An ‘army’ of help
Not only do crossfitters work on their own physical strength, they also work to help strengthen their community.
Special Constable Richard Parry leads members of the Lions Club across the inaugural crossing using the new flags.
DIGBY, NS - Flags are now installed at three crosswalks in Digby to increase visibility and safety of pedestrians crossing the street.
The flags were installed Apr. 10, and are a pilot project led by Special Constable Richard Parry, who felt Digby’s crosswalks needed a little more attention.
Parry is friends with Norm Collins, crosswalk educator and spearheader of the registered charity Crosswalk Safety Society of Nova Scotia. Collins began educating the masses on crosswalk safety in 2008, and there are now over 100 flagged crosswalks in the Halifax Regional Municipality and over 30 across the rest of Nova Scotia in communities such as Port Williams, Aylesford and now Digby. A full list of locations are listed on Collin’s website.
Each flag station Digby was sponsored by a different organization. There are three new stations, located at the following intersections:
· Water Street and Church Street, sponsored by the King Solomon Lodge #54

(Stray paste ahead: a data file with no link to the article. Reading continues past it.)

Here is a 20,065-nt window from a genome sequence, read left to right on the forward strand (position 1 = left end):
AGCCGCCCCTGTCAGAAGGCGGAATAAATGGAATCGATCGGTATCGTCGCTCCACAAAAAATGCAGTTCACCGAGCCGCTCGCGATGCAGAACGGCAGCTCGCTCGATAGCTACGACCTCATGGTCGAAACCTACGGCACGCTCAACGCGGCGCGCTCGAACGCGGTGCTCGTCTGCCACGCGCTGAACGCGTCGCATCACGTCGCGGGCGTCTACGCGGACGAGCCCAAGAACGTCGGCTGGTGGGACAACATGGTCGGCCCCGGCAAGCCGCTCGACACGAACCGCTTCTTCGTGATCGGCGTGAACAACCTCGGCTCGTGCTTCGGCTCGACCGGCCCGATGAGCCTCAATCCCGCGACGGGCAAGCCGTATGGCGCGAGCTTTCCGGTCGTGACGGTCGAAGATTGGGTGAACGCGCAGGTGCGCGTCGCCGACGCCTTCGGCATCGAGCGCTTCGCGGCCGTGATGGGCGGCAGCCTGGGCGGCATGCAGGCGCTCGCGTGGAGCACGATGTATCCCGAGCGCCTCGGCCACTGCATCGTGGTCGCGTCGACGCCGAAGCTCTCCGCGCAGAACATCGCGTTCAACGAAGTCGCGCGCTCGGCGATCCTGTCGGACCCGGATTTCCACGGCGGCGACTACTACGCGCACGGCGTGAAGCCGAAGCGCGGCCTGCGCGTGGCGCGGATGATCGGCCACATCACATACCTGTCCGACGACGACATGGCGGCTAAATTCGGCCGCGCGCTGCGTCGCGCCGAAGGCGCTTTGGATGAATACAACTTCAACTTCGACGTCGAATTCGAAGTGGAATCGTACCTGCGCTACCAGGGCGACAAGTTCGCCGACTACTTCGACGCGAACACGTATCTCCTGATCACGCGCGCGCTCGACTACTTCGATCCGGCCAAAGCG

· Warwick Street and Montague Row, sponsored by the Digby County ATV Club
· Mount Street and Victoria Street, sponsored by the Digby and Area Lions Club
“One accident is one too many,” says Mayor Ben Cleveland.
“Even a close call is one too many. These flags will literally be lifesavers.”
A car drives by and stops immediately as the sponsoring groups walk on the crosswalk using the flags.
“See?” says Cleveland.
Mayor Ben Cleveland stands at the Digby Lighthouse with members of the King Solomon Lodge #54, Digby County ATV Club and Digby and Area Lions Club.
The flag kits cost $200 apiece, and are always donation-sponsored. The flags are hunter-orange, and are extremely visible even in low-light periods and after dark.
“Digby is very fortunate that its community is so supportive,” says Parry, who was overwhelmed with the support he received when contacting groups in January about the project. He was answered with a resounding “yes.”
“Our entire group has supported this from day one,” says Gerri Oickle, Lions’ secretary.
“If we can save one life, it’s well worth anything we have to pay.”
King Solomon Lodge #54 Senior Deacon Tom Drove says, “This program should have come out a long time ago. It’s high time we have something like this.”
Keith Comeau, President of the Digby County ATV Club, expects huge success from the pilot-project.
“You can never have too much safety. This project is really going to take off,” he says.
Once the pilot period ends, the project will ideally expand to include more crosswalks around Digby. Parry says he will most likely stay involved after he retires at the end of April.
Cleveland says the town is also considering installing lights at crosswalks to increase safety.